The Puerto Rican-American writer Giannina Braschi’s 1998 novel (this is the best term I can think of for it, though it is only a novel insofar as that term is now so all encompassing, like a giant, shaggy literary beast somewhere between Cookie Monster and Grendel that devours everything in its path) Yo-Yo Boing! (translated into English by Tess O’Dwyer) is a gripping pastiche of a book that is all about voice rather than plot. The bulk of it is a dialogue between unnamed voices, sometimes between two fairly recognizable personas (a woman and man), sometimes between two indestinct personas that are apparently different than the first two (gender unclear), sometimes between at least three personas that are different than all of those which have come before (at least two of them are women). But the rapid-action dialogue is interesting no matter who is speaking. The dialogue meanders from discussions of poetry to discussions of Puerto Rican politics to discussions of academic politics to discussions of bodily excretions, circling back through these topics several times. The last line is “God, who is dead!”, so the book falls firmly into the postmodernist anti-universal narrative camp. The style is like a Puerto Rican Kathy Acker mixed with some James Joyce mixed with some Ernest Hemingway mixed with just a dash of Samuel R. Delany. This hodgepodge might alienate many readers, but I really enjoy it, and look forward to reading more of Braschi’s work.
Tag Archives: James Joyce
In an article in the July 12, 2012 New York Review of Books, Michael Chabon writes that he “acquired five copies, of various size and vintage” of James Joyce’s Finnegans Wake during the year that he worked his way through the novel. I love this little detail because I, too, find myself obsessively buying different printings of books that I treasure. Reading isn’t just about encountering ideas in a book, it is also about interacting with a physical object (which is yet another reason why ereaders are evil), and I like that Chabon acknowledges this by ensconcing himself both physically and mentally in the book.
Books that I keep buying include
James Baldwin’s Another Country, which is one of the best novels I’ve ever read about both race and LGBT issues. I think it is Baldwin’s best novel–more powerful than Go Tell It On The Mountain, more sincere than Giovanni’s Room. I have it as an old Signet paperback and in the Library of America’s collection of Baldwin’s early novels, and once I get to teach it I’ll pick up the current Vintage paperback.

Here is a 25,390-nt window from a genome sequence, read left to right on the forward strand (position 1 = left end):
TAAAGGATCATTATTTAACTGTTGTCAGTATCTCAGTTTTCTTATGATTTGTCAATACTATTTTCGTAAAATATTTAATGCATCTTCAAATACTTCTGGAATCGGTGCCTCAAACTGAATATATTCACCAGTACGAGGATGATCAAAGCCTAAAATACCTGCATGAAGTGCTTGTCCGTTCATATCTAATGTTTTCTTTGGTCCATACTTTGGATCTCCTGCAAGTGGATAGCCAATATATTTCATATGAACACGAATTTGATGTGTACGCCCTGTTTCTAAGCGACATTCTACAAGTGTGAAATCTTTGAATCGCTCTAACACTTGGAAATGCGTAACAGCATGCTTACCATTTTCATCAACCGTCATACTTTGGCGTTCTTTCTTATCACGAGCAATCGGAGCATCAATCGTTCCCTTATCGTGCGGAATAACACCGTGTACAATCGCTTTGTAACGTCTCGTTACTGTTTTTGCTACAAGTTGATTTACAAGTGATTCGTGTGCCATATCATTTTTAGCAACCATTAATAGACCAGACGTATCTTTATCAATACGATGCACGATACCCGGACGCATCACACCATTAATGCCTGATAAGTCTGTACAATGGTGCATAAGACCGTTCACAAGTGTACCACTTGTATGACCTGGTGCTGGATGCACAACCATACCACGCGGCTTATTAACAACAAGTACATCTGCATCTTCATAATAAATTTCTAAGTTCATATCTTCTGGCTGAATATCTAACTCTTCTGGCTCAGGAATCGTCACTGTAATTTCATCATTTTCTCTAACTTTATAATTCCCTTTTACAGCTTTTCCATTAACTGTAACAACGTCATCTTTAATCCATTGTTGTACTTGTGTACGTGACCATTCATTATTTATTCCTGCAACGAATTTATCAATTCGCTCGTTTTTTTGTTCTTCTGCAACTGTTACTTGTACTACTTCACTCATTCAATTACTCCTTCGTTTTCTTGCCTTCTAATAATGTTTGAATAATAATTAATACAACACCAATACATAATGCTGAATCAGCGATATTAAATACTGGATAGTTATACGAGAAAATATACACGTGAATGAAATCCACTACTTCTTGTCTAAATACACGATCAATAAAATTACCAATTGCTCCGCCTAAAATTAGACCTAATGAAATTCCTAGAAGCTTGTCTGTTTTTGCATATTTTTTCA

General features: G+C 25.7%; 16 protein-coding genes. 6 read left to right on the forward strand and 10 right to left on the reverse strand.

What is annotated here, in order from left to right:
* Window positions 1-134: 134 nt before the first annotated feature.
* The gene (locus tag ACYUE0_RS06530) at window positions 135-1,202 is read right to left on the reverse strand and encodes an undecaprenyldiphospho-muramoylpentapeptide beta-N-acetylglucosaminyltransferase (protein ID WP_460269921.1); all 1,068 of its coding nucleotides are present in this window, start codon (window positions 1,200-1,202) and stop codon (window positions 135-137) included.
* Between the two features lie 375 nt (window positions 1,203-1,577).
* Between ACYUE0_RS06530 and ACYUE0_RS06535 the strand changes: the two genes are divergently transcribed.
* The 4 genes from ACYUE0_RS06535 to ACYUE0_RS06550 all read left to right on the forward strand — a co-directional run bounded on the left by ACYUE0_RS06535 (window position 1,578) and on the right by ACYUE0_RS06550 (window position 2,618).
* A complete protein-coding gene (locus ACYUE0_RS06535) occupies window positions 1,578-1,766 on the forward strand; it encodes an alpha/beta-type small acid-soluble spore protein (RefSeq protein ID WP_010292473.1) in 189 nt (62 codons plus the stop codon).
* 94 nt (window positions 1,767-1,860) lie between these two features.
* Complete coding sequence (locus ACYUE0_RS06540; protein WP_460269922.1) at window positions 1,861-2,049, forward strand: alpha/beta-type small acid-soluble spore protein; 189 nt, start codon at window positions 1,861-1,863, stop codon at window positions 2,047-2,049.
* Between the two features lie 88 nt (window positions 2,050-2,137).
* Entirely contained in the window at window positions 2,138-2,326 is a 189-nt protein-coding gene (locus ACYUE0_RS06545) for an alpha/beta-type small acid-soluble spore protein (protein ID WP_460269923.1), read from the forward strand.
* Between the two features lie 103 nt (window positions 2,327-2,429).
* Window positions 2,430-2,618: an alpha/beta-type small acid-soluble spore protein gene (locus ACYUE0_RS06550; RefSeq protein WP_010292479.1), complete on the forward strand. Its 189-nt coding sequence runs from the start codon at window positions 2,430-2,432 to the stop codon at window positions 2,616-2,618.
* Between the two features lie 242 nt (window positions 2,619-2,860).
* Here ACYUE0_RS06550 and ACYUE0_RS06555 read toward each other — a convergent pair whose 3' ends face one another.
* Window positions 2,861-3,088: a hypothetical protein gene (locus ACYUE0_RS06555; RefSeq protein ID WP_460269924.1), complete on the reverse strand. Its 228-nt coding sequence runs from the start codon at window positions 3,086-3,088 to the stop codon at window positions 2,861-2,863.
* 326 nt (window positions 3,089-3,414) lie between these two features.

Samuel R. Delany’s novels, the old cheap paperbacks (especially the Bantam ones) of which I encounter fairly frequently in used bookstores, and always buy because they are so aesthetically appealing even though I have most of them in their most recent printings from Wesleyan University Press or Vintage.
Herman Melville’s Moby-Dick, which, alongside Whitman’s Leaves of Grass, is the cornerstone of American literature, thus one can never have too many copies of it. I have the Penguin edition, a hideous teaching edition from Pearson-Longman, and two beautiful collector’s editions, one from the Folio Society and one from the Franklin Library.
Frank O’Hara’s poetry: I have the indispensable Collected Poems edited by Donald Allen, which was the first of O’Hara’s books that I bought, and I also have the 2008 Selected Poems edited by Mark Ford, as well as O’Hara’s two major original collections, Meditations in An Emergency and Lunch Poems.
Walt Whitman’s Leaves of Grass, which of course was published in six different editions over nine printings during Whitman’s lifetime. I have the Penguin printing of the 1855 edition (the best edition), the Signet printing of the 1892 edition, the Library of America volume which includes the 1855 and 1892 editions plus much of Whitman’s prose, an illustrated edition by Heritage Press (I think it’s the 1855 edition, but I don’t remember off of the top of my head–I’m writing this at my office and the book is at home), a faux facsimile of the 1855 edition by Oxford University Press (it reproduces the exact typsetting formatting of the original, but is not a photographic facsimile), the New York University Press variorum edition that collates all six original editions, and a selection of poems which draws on all of the Leaves of Grass editions edited by Galway Kinnell and published by Ecco that I use for teaching because it includes “Poem on the Proposition of Nakedness,” which did not appear in the 1855 or 1892 editions.
Also, on a somewhat different subject, shortly after reading Chabon’s article, I encountered an article by Louis Menand in the July 2, 2012 New Yorker about biographies of Joyce. I haven’t thought deeply about Joyce in years because I’m not really a fan of his work (I recognize its historical significance, but it feels dated to me), but it always strikes me when I encounter several random references to a person or book within a short period of time. It feels uncanny. I find that this happens to me several times a year, usually with someone whose work I am not familiar with (Marina Abramovic is one example from several years ago, and Antonin Artaud is a more recent one). It is like the universe is telling me that it is the right time in my life for me to encounter the person in question in order to learn from them, and this is often the case–the timing is perfect. I don’t really have the time this summer to give Ulysses the attention that would be necessary for a re-read of it, but these recent encounters with Joyce make me stop and ponder.